One point needs to be clarified here to avoid future disambiguation. A process in general (i.e., a series of actions or steps taken in order to achieve a particular end), as in process mining, is somehow different from what a process means in engineering (i.e., a systematic series of mechanized or chemical operations that are performed in order to produce something). Throughout this manuscript, both concepts are used. The particular meaning should be clear form the context.

2 Process Mining

In process mining, the objective is to extract process-related information from event data (Van Der Aalst, 2011)

. Unlike machine learning in which a process is assumed as a black box and only its inputs and outputs are of importance, in process mining, a comprehensive interpretable model of the process is obtained that can give an inside view of the process

(Tax et al., 2018). For obtaining such model, data should show process transitions and events, as well as flow of information within the process. The data contains information regarding the beginning and end of an event or transition, and often their sources.

The data is then analyzed using different process mining techniques to discover a model of the process. some of the well-known discovery algorithms are alpha miner (Van der Aalst et al., 2004)

, heuristic miner

(Weijters et al., 2006), inductive miner (IM) (Leemans et al., 2013b, a), and evolutionary tree miner (ETM) (Buijs et al., 2014). Alpha miner is a plain algorithm and only useful for simple data. Heuristic miner algorithm focuses on finding frequent patterns in data. The ETM and IM algorithms discover a model that shows a general overview of the process.

In addition to mining algorithms, model representation is also important. The most common model representations include: process tree (Buijs et al., 2012), Petri net (Murata, 1989), business process model and notation (BPMN) (Omg et al., 2011), transition system (Van der Aalst et al., 2010), and causal net(Van Der Aalst et al., 2011). Each algorithm produces a certain type of model representation. Process tree, Petri net, and BPMN models give a broad view of the process. Transition system model shows different states of the process and their transitions. Causal net model demonstrates the causal relationship between events based on their frequency. In general, the mining algorithm and model representation are closely related. Certain algorithms discover models that have certain representations. So, if a particular model representation is of interest, the consistent algorithm should be used. However, some model representations can be converted into each other.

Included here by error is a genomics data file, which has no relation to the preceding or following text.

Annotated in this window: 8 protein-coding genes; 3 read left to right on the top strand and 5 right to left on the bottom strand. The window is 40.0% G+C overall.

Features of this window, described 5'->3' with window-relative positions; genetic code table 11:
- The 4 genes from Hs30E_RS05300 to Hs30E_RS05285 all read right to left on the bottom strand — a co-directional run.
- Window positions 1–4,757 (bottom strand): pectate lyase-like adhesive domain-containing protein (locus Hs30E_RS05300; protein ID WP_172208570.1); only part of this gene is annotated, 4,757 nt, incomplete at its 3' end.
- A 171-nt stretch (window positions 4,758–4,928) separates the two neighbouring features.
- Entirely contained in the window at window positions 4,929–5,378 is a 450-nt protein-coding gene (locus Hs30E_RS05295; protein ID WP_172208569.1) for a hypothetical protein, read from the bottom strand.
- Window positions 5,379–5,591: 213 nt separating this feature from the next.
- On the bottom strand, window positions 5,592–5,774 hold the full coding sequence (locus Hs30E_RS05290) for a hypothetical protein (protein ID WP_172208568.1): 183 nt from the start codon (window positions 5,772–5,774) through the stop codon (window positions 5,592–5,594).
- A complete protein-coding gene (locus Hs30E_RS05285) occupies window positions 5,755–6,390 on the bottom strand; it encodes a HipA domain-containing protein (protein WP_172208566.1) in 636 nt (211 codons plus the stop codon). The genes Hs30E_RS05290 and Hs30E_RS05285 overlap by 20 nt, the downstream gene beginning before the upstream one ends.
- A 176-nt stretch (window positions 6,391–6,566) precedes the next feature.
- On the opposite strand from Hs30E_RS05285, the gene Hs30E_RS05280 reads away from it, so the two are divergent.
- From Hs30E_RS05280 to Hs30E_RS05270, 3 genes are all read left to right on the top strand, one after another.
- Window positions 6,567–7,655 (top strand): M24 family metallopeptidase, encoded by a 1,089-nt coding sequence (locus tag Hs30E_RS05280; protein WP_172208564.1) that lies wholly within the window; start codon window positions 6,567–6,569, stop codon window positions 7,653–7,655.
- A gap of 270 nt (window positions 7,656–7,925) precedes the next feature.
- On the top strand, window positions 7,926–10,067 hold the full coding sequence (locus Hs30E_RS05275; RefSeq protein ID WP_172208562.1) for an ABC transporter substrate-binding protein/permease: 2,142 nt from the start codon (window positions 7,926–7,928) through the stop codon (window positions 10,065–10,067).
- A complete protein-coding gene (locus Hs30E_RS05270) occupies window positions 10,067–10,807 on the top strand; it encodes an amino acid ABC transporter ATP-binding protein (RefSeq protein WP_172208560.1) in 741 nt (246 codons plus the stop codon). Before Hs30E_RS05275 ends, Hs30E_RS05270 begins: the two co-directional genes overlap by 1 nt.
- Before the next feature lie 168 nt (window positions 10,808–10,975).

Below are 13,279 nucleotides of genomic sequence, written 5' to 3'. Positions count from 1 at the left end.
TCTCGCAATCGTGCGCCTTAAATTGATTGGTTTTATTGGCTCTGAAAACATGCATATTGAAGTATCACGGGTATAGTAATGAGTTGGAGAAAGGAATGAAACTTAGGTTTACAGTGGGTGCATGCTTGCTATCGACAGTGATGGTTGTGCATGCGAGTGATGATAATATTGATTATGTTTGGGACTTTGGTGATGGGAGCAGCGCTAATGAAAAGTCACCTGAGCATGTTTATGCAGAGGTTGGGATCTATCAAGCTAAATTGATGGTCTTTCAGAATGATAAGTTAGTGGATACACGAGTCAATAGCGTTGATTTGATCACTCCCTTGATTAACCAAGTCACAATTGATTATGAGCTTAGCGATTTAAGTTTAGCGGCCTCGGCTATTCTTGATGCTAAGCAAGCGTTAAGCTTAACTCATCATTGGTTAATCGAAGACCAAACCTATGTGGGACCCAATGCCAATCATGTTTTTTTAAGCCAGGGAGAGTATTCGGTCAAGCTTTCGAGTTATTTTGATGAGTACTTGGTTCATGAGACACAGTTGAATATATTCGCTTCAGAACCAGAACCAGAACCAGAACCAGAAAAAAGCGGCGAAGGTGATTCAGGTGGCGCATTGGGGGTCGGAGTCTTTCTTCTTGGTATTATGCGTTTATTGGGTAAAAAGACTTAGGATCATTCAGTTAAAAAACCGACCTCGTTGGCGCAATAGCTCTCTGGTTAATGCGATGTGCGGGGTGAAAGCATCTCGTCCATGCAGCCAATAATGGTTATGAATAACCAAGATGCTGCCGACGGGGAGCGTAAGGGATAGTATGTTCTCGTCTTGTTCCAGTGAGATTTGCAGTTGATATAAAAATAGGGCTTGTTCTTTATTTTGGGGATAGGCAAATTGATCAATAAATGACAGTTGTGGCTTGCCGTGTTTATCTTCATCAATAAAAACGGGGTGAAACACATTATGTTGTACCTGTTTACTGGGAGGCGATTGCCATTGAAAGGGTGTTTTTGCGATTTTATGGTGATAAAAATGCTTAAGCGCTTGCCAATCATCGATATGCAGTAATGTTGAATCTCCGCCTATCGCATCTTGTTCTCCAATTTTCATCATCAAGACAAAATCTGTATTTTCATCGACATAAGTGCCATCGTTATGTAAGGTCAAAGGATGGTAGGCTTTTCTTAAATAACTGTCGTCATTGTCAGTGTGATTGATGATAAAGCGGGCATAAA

After a model is discovered, it should be evaluated. This step is known as conformance checking in process mining literature (Van Der Aalst, 2011). Four common criteria for conformance checking are fitness, precision, generalization, and simplicity. High fitness means the model discovered most of the behavior seen in the event log. High precision indicates that the model doesn’t allow for unrelated behavior to the event log, i.e. the fewer this misrepresentation, the better precision. Hence, improving precision avoids model underfitting. Generalization is a measure of how the model discovered based on the given data, can be generalized to the other data of the same process. Improving generalization prevents overfitting. Simplicity shows how simple and comprehensive the model is (Van Der Aalst, 2011).

3 Process Mining using Alarm Data

Distributed control systems (DCS) are a fundamental part of process industry nowadays. They manage the data received from a large number of sensors. The sensors measure almost ever process variable (e.g., temperature, pressure, level, and flow). The measurements are time-stamped data, known as process data, and are collected by the DCS and stored in suitable databases. Another set of data that is available in plants is event data, which consists of messages generated by the DCS or other devices when a pre-defined event occurs in the plant. Nearly all event data is related to plant alarms. An alarm is a notification to the operator when an equipment malfunctions, the process deviates from its normal behavior, or due to an abnormal condition that requires attention. For each alarm, a number of messages can be generated by the DCS or other devices, including: alarm activation (ALM), return-to-normal (RTN), and operator acknowledgment (ACK) (Mannani et al., 2019).

When a fault occurs in some part of the plant, it often propagates through the plant due to process variable interconnections. This results in a number (sometimes very large) of alarms generated in response to a single fault. The alarms usually follow the path of fault propagation and show a temporal pattern related to the underlying fault. Therefore, the alarms related to that fault have a particular time-line. Due to the inherent characteristics of alarm data (they are based on events and have a meaningful time-line) they can be analyzed using process mining algorithms. A model obtained from alarm data using process mining algorithms represents the particular part of the plant topology that is influenced by the fault. In other words, it models the fault propagation path. This topology is obviously not complete (as all the plant is not generally affected by a fault, although this can happen from time to time). But it is simple yet sufficient enough to facilitate fault diagnosis and root cause analysis. This procedure is covered in this paper.

Alarm Dataset

Seperate Transitional States

Remove Repetitive Alarm Tags

Extract Topology

Evaluate Topology

Desired Topology?


Remove Insignificant Alarm Tags

Tune Algorithm Parameters



Figure 1: Flowchart of the proposed framework for plant topology extraction

Fig. 1 illustrates the steps introduced in this paper for process mining based on alarm data. The details of these steps are discussed in the subsequent sections. A case study is then presented on the well-known Tennessee-Eastman process.